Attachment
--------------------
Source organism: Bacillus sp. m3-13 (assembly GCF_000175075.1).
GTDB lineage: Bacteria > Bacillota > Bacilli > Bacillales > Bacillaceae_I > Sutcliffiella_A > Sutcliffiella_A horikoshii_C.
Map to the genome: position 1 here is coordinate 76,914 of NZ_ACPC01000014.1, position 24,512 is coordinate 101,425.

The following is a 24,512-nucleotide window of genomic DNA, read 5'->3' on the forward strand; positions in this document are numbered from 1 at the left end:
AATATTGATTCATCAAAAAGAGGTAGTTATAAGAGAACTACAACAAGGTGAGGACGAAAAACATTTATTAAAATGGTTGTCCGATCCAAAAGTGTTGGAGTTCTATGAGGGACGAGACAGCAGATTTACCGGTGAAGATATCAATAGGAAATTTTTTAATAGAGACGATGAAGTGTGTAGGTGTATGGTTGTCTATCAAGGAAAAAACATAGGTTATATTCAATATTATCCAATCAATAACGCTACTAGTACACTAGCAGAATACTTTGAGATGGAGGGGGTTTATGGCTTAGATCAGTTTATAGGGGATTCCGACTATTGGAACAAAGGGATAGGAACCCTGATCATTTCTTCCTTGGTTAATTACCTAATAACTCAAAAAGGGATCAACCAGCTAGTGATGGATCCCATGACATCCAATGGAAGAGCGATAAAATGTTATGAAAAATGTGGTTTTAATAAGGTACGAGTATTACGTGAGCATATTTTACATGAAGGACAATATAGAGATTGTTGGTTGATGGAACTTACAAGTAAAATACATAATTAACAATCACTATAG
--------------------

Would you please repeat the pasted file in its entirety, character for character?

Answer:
Source organism: Bacillus sp. m3-13 (assembly GCF_000175075.1).
GTDB lineage: Bacteria > Bacillota > Bacilli > Bacillales > Bacillaceae_I > Sutcliffiella_A > Sutcliffiella_A horikoshii_C.
Map to the genome: position 1 here is coordinate 76,914 of NZ_ACPC01000014.1, position 24,512 is coordinate 101,425.

The following is a 24,512-nucleotide window of genomic DNA, read 5'->3' on the forward strand; positions in this document are numbered from 1 at the left end:
AATATTGATTCATCAAAAAGAGGTAGTTATAAGAGAACTACAACAAGGTGAGGACGAAAAACATTTATTAAAATGGTTGTCCGATCCAAAAGTGTTGGAGTTCTATGAGGGACGAGACAGCAGATTTACCGGTGAAGATATCAATAGGAAATTTTTTAATAGAGACGATGAAGTGTGTAGGTGTATGGTTGTCTATCAAGGAAAAAACATAGGTTATATTCAATATTATCCAATCAATAACGCTACTAGTACACTAGCAGAATACTTTGAGATGGAGGGGGTTTATGGCTTAGATCAGTTTATAGGGGATTCCGACTATTGGAACAAAGGGATAGGAACCCTGATCATTTCTTCCTTGGTTAATTACCTAATAACTCAAAAAGGGATCAACCAGCTAGTGATGGATCCCATGACATCCAATGGAAGAGCGATAAAATGTTATGAAAAATGTGGTTTTAATAAGGTACGAGTATTACGTGAGCATATTTTACATGAAGGACAATATAGAGATTGTTGGTTGATGGAACTTACAAGTAAAATACATAATTAACAATCACTATAG